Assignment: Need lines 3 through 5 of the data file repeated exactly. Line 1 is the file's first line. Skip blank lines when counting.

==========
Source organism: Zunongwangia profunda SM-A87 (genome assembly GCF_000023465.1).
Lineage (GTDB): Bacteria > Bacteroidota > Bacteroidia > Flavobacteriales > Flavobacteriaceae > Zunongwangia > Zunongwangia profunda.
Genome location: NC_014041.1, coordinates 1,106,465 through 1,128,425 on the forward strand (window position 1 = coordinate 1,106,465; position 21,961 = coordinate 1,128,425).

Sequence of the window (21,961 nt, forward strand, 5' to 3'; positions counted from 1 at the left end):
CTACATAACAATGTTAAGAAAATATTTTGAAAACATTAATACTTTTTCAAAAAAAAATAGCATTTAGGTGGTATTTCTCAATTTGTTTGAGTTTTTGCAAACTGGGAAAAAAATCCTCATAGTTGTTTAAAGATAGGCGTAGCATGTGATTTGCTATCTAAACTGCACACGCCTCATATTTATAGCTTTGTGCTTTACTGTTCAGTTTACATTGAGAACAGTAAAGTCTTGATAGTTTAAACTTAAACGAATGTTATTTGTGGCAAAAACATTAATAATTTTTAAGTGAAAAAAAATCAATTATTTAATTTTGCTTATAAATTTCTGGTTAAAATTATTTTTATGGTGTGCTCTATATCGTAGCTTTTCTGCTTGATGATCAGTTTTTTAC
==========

Genome location: NC_014041.1, coordinates 1,106,465 through 1,128,425 on the forward strand (window position 1 = coordinate 1,106,465; position 21,961 = coordinate 1,128,425).

Sequence of the window (21,961 nt, forward strand, 5' to 3'; positions counted from 1 at the left end):
CTACATAACAATGTTAAGAAAATATTTTGAAAACATTAATACTTTTTCAAAAAAAAATAGCATTTAGGTGGTATTTCTCAATTTGTTTGAGTTTTTGCAAACTGGGAAAAAAATCCTCATAGTTGTTTAAAGATAGGCGTAGCATGTGATTTGCTATCTAAACTGCACACGCCTCATATTTATAGCTTTGTGCTTTACTGTTCAGTTTACATTGAGAACAGTAAAGTCTTGATAGTTTAAACTTAAACGAATGTTATTTGTGGCAAAAACATTAATAATTTTTAAGTGAAAAAAAATCAATTATTTAATTTTGCTTATAAATTTCTGGTTAAAATTATTTTTATGGTGTGCTCTATATCGTAGCTTTTCTGCTTGATGATCAGTTTTTTAC